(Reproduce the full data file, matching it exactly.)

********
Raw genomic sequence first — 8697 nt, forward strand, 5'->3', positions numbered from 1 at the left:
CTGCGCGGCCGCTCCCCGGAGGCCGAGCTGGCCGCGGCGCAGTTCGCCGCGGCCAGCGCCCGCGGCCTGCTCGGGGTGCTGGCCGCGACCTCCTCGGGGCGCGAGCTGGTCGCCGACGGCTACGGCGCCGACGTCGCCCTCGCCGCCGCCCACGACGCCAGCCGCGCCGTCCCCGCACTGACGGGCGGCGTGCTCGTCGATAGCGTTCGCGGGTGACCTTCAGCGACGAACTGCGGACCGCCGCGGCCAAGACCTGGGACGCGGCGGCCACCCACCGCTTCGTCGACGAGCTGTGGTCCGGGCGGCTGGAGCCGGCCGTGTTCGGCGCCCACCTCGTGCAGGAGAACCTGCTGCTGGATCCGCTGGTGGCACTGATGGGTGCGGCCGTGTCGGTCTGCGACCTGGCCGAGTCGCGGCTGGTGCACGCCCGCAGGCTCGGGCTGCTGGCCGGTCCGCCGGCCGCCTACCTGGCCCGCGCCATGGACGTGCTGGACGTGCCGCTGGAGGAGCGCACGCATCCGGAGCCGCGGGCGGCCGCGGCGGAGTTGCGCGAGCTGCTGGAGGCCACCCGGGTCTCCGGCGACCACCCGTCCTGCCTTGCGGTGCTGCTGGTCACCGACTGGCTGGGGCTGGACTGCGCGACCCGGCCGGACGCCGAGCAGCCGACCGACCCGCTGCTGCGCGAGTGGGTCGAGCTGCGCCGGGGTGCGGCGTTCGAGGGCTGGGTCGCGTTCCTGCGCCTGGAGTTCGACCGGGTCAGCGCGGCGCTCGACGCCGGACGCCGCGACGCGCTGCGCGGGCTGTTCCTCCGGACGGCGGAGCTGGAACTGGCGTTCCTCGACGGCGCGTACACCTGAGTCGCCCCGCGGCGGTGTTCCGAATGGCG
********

Raw genomic sequence first — 8697 nt, forward strand, 5'->3', positions numbered from 1 at the left:
CTGCGCGGCCGCTCCCCGGAGGCCGAGCTGGCCGCGGCGCAGTTCGCCGCGGCCAGCGCCCGCGGCCTGCTCGGGGTGCTGGCCGCGACCTCCTCGGGGCGCGAGCTGGTCGCCGACGGCTACGGCGCCGACGTCGCCCTCGCCGCCGCCCACGACGCCAGCCGCGCCGTCCCCGCACTGACGGGCGGCGTGCTCGTCGATAGCGTTCGCGGGTGACCTTCAGCGACGAACTGCGGACCGCCGCGGCCAAGACCTGGGACGCGGCGGCCACCCACCGCTTCGTCGACGAGCTGTGGTCCGGGCGGCTGGAGCCGGCCGTGTTCGGCGCCCACCTCGTGCAGGAGAACCTGCTGCTGGATCCGCTGGTGGCACTGATGGGTGCGGCCGTGTCGGTCTGCGACCTGGCCGAGTCGCGGCTGGTGCACGCCCGCAGGCTCGGGCTGCTGGCCGGTCCGCCGGCCGCCTACCTGGCCCGCGCCATGGACGTGCTGGACGTGCCGCTGGAGGAGCGCACGCATCCGGAGCCGCGGGCGGCCGCGGCGGAGTTGCGCGAGCTGCTGGAGGCCACCCGGGTCTCCGGCGACCACCCGTCCTGCCTTGCGGTGCTGCTGGTCACCGACTGGCTGGGGCTGGACTGCGCGACCCGGCCGGACGCCGAGCAGCCGACCGACCCGCTGCTGCGCGAGTGGGTCGAGCTGCGCCGGGGTGCGGCGTTCGAGGGCTGGGTCGCGTTCCTGCGCCTGGAGTTCGACCGGGTCAGCGCGGCGCTCGACGCCGGACGCCGCGACGCGCTGCGCGGGCTGTTCCTCCGGACGGCGGAGCTGGAACTGGCGTTCCTCGACGGCGCGTACACCTGAGTCGCCCCGCGGCGGTGTTCCGAATGGCG